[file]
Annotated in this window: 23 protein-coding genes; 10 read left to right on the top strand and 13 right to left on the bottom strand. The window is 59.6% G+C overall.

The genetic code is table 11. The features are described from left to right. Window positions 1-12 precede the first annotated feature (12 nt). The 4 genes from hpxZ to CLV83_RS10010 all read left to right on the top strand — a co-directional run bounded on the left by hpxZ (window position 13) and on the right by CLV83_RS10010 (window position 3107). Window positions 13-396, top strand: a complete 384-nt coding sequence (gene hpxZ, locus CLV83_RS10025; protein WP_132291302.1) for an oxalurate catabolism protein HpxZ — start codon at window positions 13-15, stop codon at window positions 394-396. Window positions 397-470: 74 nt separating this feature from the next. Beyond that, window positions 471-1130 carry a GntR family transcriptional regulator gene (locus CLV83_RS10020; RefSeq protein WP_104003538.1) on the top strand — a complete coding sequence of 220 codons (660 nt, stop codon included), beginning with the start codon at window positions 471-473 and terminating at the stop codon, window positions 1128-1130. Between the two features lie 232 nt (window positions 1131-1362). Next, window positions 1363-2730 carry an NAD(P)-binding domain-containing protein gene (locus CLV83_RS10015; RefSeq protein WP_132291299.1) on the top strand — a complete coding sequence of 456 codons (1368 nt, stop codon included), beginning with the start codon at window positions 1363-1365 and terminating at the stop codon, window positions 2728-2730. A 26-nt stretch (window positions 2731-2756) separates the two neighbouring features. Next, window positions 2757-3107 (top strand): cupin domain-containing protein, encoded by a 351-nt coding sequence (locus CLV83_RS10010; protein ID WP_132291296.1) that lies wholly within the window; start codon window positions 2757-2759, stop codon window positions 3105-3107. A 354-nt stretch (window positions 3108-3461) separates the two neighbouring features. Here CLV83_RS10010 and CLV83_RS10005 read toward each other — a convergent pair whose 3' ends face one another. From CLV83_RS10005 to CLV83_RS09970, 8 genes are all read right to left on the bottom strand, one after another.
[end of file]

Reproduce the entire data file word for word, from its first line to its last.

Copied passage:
Annotated in this window: 23 protein-coding genes; 10 read left to right on the top strand and 13 right to left on the bottom strand. The window is 59.6% G+C overall.

The genetic code is table 11. The features are described from left to right. Window positions 1-12 precede the first annotated feature (12 nt). The 4 genes from hpxZ to CLV83_RS10010 all read left to right on the top strand — a co-directional run bounded on the left by hpxZ (window position 13) and on the right by CLV83_RS10010 (window position 3107). Window positions 13-396, top strand: a complete 384-nt coding sequence (gene hpxZ, locus CLV83_RS10025; protein WP_132291302.1) for an oxalurate catabolism protein HpxZ — start codon at window positions 13-15, stop codon at window positions 394-396. Window positions 397-470: 74 nt separating this feature from the next. Beyond that, window positions 471-1130 carry a GntR family transcriptional regulator gene (locus CLV83_RS10020; RefSeq protein WP_104003538.1) on the top strand — a complete coding sequence of 220 codons (660 nt, stop codon included), beginning with the start codon at window positions 471-473 and terminating at the stop codon, window positions 1128-1130. Between the two features lie 232 nt (window positions 1131-1362). Next, window positions 1363-2730 carry an NAD(P)-binding domain-containing protein gene (locus CLV83_RS10015; RefSeq protein WP_132291299.1) on the top strand — a complete coding sequence of 456 codons (1368 nt, stop codon included), beginning with the start codon at window positions 1363-1365 and terminating at the stop codon, window positions 2728-2730. A 26-nt stretch (window positions 2731-2756) separates the two neighbouring features. Next, window positions 2757-3107 (top strand): cupin domain-containing protein, encoded by a 351-nt coding sequence (locus CLV83_RS10010; protein ID WP_132291296.1) that lies wholly within the window; start codon window positions 2757-2759, stop codon window positions 3105-3107. A 354-nt stretch (window positions 3108-3461) separates the two neighbouring features. Here CLV83_RS10010 and CLV83_RS10005 read toward each other — a convergent pair whose 3' ends face one another. From CLV83_RS10005 to CLV83_RS09970, 8 genes are all read right to left on the bottom strand, one after another.